Determined not to allow the anniversary to come and go without action, a coalition has been formed to reach out to fraternities and sororities, civic and grassroots organizations and all faith-based communities to coordinate bus trips to New Orleans so that their constituencies can stand in unity for “A Day of Presence.”

"We urgently need as many people as possible to stand united on August 29," said Tracie Washington, president and CEO of the Louisiana Justice Institute. "If you can drive or fly, get on the bus or sponsor a bus, we need you to join us in letting our leaders know that we want immediate action in the Gulf Coast region."

In addition to the march and rally on the actual day of the anniversary, August 28 has been designated a "Day of Public Policy and Community Service," when volunteers from around the country will help to conduct an environmental clean-up of an Eastern New Orleans neighborhood, the restoration of a historic African American church, the painting of a local public school and a visit to a senior citizens home. Discussions, health and wellness sessions and workshops will be held, including the Gulf Coast Collaborative Recovery and Renewal's Public Policy Forum at Dillard University and Black Women's Roundtable Wellness Journey and dinner recognizing women volunteers from the Gulf Coast, who have made a significant impact on rebuilding efforts.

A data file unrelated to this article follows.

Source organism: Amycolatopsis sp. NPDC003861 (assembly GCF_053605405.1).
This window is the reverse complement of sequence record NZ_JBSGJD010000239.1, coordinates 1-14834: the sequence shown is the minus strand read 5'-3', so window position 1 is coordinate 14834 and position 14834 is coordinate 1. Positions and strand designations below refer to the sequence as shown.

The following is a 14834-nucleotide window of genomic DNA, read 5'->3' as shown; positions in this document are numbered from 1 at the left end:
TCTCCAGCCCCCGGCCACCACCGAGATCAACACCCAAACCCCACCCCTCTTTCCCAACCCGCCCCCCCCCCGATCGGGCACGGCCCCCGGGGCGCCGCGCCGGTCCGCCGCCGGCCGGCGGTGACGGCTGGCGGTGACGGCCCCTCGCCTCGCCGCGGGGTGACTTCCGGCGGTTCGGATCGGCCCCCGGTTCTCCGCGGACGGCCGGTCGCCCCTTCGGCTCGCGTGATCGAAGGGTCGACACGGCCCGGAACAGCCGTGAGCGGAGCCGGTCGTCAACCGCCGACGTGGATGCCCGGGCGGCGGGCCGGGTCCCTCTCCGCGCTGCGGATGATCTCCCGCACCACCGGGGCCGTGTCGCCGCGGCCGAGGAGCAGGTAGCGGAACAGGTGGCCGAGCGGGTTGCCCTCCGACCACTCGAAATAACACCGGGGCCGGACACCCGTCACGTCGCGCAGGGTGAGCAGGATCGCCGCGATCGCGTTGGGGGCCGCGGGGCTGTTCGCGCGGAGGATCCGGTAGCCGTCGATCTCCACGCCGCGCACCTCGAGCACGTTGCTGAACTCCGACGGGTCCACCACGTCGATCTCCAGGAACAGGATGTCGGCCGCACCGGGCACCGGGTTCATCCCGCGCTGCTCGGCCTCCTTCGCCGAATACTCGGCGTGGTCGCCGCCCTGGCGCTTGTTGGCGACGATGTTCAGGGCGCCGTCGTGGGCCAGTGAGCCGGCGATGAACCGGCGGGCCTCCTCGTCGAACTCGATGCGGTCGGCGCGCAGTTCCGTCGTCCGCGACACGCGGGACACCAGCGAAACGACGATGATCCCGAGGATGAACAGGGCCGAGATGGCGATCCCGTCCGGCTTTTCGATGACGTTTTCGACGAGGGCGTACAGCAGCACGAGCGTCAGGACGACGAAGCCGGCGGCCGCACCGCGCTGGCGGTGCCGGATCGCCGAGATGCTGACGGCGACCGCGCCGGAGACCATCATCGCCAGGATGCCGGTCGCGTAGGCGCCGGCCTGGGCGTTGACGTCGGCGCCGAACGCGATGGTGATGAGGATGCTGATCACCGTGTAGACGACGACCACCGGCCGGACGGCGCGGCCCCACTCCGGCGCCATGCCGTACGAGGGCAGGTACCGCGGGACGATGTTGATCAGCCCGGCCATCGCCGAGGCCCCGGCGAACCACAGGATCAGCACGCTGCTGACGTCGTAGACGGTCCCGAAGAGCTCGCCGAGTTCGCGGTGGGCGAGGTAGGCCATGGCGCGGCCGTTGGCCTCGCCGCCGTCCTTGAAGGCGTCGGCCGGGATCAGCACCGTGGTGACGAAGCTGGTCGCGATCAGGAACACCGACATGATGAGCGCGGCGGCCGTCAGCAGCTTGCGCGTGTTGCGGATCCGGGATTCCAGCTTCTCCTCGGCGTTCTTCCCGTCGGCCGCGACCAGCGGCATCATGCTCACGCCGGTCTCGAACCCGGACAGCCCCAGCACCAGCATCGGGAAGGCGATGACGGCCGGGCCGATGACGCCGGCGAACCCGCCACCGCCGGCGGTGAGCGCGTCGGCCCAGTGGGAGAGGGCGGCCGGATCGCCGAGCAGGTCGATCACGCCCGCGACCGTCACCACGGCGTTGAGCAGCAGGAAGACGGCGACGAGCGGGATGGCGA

Those unable to travel to New Orleans are being urged to participate by contacting their national and state representatives to demand the immediate restoration and betterment of the entire Gulf Coast region and by rallying 10 family members, friends and colleagues to do the same. The toll-free number for the congressional switchboard is (888) 226-0627 or visit www.house.gov and www.senate.gov to locate state representatives.

"We are soliciting all people of conscience to join us for 'A Day of Presence' to show the people of the Gulf that we do care and to let the world know that the conditions in the Gulf Coast matter to all of us," said Melanie L. Campbell, executive director and CEO of the National Coalition on Black Civic Participation.